Montana class (1940)

Model of the Montana class, as designed when the project was cancelled in 1943. Photo in the collection of the U.S. Naval Historical Center.

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History

The 16" (406mm) gun was by no means uniquely American, but the US Navy favored it more than most. After the end of the Washington Treaty ban on battleship construction, the US built battleships armed exclusively with 16" main batteries. After the 35,000 ton designs of the North Carolina and South Dakota classes, the USN knew something was up with the German and Japanese battleship construction, and suspected that they were going over the Treaty limit of 35,000 tons. As a result, the following Iowa-class received a 10,000 ton displacement limit boost. When this was deemed too small, the Montana-class was designed. Previously, the US had restricted warship construction to sizes that would allow the ships to pass through the Panama Canal, since they needed to operate in two oceans. The Montanas were designed without this restriction, and would subsequently have been too large to pass through. Displacing 64,240 tons (nearly 20,000 more than the Iowas), and with a length of 921 feet (280.8m) , the Montana class would have dwarfed their cousins. However, their top speed was reduced to 28 knots, seven below the Iowas. The 16"/50 caliber Mk. 7 gun was retained, but a fourth turret was added, making the total gun count twelve. Congress approved the construction of the five Montanas in the Two-Ocean Navy Act of 1940, and provided the funds the following year. The ships were officially ordered in May, 1942, but were suspended later that month. The whole class was cancelled in July, 1943, with no keel having been laid.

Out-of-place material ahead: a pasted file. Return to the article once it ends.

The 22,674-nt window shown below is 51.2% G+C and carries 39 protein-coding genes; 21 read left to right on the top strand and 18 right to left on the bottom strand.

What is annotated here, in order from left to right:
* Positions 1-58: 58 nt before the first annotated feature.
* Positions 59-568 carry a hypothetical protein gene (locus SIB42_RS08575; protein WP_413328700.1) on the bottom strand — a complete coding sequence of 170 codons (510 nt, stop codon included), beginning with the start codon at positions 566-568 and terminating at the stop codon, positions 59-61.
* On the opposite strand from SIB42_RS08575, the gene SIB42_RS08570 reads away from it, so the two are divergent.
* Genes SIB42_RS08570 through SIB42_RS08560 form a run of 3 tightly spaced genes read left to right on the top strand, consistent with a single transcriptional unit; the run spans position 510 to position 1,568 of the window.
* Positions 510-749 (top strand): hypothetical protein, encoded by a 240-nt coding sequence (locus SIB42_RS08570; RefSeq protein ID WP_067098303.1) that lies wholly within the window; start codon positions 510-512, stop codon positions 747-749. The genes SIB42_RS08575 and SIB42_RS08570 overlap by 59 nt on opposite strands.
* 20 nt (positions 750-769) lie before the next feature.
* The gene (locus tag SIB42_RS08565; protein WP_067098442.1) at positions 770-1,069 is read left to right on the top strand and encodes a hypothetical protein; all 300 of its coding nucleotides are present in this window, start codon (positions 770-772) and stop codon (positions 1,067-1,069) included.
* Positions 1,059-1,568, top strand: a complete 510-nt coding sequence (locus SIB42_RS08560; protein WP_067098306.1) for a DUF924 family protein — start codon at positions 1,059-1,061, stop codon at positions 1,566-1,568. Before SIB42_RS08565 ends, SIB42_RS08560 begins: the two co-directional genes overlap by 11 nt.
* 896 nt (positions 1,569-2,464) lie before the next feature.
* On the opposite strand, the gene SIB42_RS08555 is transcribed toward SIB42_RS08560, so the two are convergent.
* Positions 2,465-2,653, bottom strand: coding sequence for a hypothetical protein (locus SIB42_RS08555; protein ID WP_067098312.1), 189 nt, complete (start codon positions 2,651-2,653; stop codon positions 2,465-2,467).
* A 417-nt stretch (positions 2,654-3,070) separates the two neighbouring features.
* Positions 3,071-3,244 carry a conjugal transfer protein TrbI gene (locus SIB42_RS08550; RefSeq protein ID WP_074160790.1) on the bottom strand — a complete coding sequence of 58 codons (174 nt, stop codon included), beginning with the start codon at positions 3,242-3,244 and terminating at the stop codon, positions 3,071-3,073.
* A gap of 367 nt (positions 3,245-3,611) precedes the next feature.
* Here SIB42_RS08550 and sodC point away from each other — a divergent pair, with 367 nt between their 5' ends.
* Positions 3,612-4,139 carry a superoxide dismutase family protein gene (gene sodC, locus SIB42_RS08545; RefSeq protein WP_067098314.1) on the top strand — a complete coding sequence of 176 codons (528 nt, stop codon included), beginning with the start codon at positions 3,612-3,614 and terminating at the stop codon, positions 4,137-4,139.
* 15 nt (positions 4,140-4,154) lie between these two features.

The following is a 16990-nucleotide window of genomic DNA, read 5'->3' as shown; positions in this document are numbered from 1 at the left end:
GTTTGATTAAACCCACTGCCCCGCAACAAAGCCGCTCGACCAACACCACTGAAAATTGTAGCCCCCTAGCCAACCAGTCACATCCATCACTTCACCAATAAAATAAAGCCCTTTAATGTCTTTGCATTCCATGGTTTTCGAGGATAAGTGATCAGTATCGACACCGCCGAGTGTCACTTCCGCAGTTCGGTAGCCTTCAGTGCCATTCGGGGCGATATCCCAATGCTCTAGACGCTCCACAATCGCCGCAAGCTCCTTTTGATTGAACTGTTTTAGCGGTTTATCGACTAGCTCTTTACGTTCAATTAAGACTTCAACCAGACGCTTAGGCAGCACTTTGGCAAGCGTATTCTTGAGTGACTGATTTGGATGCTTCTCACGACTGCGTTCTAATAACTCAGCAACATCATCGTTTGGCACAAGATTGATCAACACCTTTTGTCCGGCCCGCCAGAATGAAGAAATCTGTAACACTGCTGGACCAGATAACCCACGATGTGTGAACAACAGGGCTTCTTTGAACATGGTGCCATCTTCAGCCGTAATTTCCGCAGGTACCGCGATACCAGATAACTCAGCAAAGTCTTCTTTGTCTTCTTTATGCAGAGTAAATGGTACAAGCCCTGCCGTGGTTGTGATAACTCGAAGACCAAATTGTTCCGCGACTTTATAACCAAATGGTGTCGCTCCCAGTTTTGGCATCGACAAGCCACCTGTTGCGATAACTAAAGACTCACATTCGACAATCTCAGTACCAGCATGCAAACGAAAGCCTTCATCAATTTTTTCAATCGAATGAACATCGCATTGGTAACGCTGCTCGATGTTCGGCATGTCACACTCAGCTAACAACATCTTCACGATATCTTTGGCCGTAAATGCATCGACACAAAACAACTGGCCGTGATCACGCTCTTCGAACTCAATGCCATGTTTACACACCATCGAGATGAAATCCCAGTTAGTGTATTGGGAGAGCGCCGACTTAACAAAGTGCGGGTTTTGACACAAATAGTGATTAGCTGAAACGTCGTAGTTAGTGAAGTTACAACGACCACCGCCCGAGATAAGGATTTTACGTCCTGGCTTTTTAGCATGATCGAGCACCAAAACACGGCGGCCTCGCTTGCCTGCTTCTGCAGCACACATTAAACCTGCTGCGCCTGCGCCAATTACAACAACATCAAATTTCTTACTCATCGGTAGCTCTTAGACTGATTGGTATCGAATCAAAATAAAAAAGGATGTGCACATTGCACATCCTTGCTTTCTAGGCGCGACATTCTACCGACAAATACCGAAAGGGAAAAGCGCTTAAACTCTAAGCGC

Bonus Information

Fun Fact: The Montanas were the last US battleships authorized for construction, and their cancellation meant that Montana would be one of three states (Alaska and Hawaii are the others) never to have a battleship named for it.